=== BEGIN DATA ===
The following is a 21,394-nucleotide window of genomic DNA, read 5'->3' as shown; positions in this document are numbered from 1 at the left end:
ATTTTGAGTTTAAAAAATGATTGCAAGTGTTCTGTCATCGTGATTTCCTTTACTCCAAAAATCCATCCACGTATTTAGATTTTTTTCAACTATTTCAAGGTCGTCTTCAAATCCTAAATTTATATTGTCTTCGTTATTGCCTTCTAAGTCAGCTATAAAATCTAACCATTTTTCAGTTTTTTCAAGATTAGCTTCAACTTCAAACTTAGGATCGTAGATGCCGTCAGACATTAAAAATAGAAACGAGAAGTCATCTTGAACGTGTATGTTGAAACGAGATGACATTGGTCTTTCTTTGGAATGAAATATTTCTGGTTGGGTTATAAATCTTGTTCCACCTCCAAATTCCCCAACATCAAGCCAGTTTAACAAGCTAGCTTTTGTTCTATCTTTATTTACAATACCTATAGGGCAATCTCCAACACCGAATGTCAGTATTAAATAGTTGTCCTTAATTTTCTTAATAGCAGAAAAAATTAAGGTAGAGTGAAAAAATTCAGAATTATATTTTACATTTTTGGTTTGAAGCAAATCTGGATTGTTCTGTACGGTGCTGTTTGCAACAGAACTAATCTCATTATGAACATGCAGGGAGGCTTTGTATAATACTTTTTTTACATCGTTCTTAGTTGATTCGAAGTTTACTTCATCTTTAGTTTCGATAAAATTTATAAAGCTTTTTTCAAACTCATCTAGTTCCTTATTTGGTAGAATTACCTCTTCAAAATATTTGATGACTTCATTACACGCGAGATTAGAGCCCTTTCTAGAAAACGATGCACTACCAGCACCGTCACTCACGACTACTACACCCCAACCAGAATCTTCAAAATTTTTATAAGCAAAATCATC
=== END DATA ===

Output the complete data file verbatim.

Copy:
The following is a 21,394-nucleotide window of genomic DNA, read 5'->3' as shown; positions in this document are numbered from 1 at the left end:
ATTTTGAGTTTAAAAAATGATTGCAAGTGTTCTGTCATCGTGATTTCCTTTACTCCAAAAATCCATCCACGTATTTAGATTTTTTTCAACTATTTCAAGGTCGTCTTCAAATCCTAAATTTATATTGTCTTCGTTATTGCCTTCTAAGTCAGCTATAAAATCTAACCATTTTTCAGTTTTTTCAAGATTAGCTTCAACTTCAAACTTAGGATCGTAGATGCCGTCAGACATTAAAAATAGAAACGAGAAGTCATCTTGAACGTGTATGTTGAAACGAGATGACATTGGTCTTTCTTTGGAATGAAATATTTCTGGTTGGGTTATAAATCTTGTTCCACCTCCAAATTCCCCAACATCAAGCCAGTTTAACAAGCTAGCTTTTGTTCTATCTTTATTTACAATACCTATAGGGCAATCTCCAACACCGAATGTCAGTATTAAATAGTTGTCCTTAATTTTCTTAATAGCAGAAAAAATTAAGGTAGAGTGAAAAAATTCAGAATTATATTTTACATTTTTGGTTTGAAGCAAATCTGGATTGTTCTGTACGGTGCTGTTTGCAACAGAACTAATCTCATTATGAACATGCAGGGAGGCTTTGTATAATACTTTTTTTACATCGTTCTTAGTTGATTCGAAGTTTACTTCATCTTTAGTTTCGATAAAATTTATAAAGCTTTTTTCAAACTCATCTAGTTCCTTATTTGGTAGAATTACCTCTTCAAAATATTTGATGACTTCATTACACGCGAGATTAGAGCCCTTTCTAGAAAACGATGCACTACCAGCACCGTCACTCACGACTACTACACCCCAACCAGAATCTTCAAAATTTTTATAAGCAAAATCATC